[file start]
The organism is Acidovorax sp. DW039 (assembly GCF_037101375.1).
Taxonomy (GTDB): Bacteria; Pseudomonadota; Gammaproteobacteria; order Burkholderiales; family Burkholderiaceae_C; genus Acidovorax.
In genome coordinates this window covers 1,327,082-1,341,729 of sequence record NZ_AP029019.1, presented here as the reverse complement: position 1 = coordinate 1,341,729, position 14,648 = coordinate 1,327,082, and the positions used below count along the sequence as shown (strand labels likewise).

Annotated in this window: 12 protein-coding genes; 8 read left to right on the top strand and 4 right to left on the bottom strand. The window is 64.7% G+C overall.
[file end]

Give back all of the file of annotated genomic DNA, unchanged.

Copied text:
The organism is Acidovorax sp. DW039 (assembly GCF_037101375.1).
Taxonomy (GTDB): Bacteria; Pseudomonadota; Gammaproteobacteria; order Burkholderiales; family Burkholderiaceae_C; genus Acidovorax.
In genome coordinates this window covers 1,327,082-1,341,729 of sequence record NZ_AP029019.1, presented here as the reverse complement: position 1 = coordinate 1,341,729, position 14,648 = coordinate 1,327,082, and the positions used below count along the sequence as shown (strand labels likewise).

Annotated in this window: 12 protein-coding genes; 8 read left to right on the top strand and 4 right to left on the bottom strand. The window is 64.7% G+C overall.